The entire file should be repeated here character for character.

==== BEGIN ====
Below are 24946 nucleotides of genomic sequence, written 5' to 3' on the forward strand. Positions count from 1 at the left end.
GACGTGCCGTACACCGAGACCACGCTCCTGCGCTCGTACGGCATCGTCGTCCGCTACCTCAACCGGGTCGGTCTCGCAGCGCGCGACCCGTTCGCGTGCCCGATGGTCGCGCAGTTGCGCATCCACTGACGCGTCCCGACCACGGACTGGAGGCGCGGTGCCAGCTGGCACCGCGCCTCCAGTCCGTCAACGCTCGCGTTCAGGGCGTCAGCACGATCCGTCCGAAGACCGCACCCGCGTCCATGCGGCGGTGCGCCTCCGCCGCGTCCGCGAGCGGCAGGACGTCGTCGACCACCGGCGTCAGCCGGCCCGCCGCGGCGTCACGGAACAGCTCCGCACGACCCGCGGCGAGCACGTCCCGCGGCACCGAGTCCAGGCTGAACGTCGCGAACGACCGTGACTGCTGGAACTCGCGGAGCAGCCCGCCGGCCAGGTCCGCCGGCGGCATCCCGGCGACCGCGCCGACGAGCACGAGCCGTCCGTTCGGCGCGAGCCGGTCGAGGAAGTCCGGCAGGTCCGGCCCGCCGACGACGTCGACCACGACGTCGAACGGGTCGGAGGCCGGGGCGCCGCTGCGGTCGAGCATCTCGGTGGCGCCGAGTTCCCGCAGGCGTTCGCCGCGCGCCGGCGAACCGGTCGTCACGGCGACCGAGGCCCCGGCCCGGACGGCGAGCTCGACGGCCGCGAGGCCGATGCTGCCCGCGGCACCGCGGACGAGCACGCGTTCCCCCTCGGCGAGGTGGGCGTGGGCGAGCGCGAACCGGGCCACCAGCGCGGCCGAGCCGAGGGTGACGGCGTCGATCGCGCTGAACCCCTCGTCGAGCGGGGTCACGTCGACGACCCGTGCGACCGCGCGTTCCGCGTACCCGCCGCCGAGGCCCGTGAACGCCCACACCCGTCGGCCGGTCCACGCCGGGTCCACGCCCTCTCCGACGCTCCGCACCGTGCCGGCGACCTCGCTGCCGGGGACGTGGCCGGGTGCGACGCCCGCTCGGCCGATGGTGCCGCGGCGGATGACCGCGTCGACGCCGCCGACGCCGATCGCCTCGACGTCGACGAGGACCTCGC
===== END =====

Below are 24946 nucleotides of genomic sequence, written 5' to 3' on the forward strand. Positions count from 1 at the left end.
GACGTGCCGTACACCGAGACCACGCTCCTGCGCTCGTACGGCATCGTCGTCCGCTACCTCAACCGGGTCGGTCTCGCAGCGCGCGACCCGTTCGCGTGCCCGATGGTCGCGCAGTTGCGCATCCACTGACGCGTCCCGACCACGGACTGGAGGCGCGGTGCCAGCTGGCACCGCGCCTCCAGTCCGTCAACGCTCGCGTTCAGGGCGTCAGCACGATCCGTCCGAAGACCGCACCCGCGTCCATGCGGCGGTGCGCCTCCGCCGCGTCCGCGAGCGGCAGGACGTCGTCGACCACCGGCGTCAGCCGGCCCGCCGCGGCGTCACGGAACAGCTCCGCACGACCCGCGGCGAGCACGTCCCGCGGCACCGAGTCCAGGCTGAACGTCGCGAACGACCGTGACTGCTGGAACTCGCGGAGCAGCCCGCCGGCCAGGTCCGCCGGCGGCATCCCGGCGACCGCGCCGACGAGCACGAGCCGTCCGTTCGGCGCGAGCCGGTCGAGGAAGTCCGGCAGGTCCGGCCCGCCGACGACGTCGACCACGACGTCGAACGGGTCGGAGGCCGGGGCGCCGCTGCGGTCGAGCATCTCGGTGGCGCCGAGTTCCCGCAGGCGTTCGCCGCGCGCCGGCGAACCGGTCGTCACGGCGACCGAGGCCCCGGCCCGGACGGCGAGCTCGACGGCCGCGAGGCCGATGCTGCCCGCGGCACCGCGGACGAGCACGCGTTCCCCCTCGGCGAGGTGGGCGTGGGCGAGCGCGAACCGGGCCACCAGCGCGGCCGAGCCGAGGGTGACGGCGTCGATCGCGCTGAACCCCTCGTCGAGCGGGGTCACGTCGACGACCCGTGCGACCGCGCGTTCCGCGTACCCGCCGCCGAGGCCCGTGAACGCCCACACCCGTCGGCCGGTCCACGCCGGGTCCACGCCCTCTCCGACGCTCCGCACCGTGCCGGCGACCTCGCTGCCGGGGACGTGGCCGGGTGCGACGCCCGCTCGGCCGATGGTGCCGCGGCGGATGACCGCGTCGACGCCGCCGACGCCGATCGCCTCGACGTCGACGAGGACCTCGC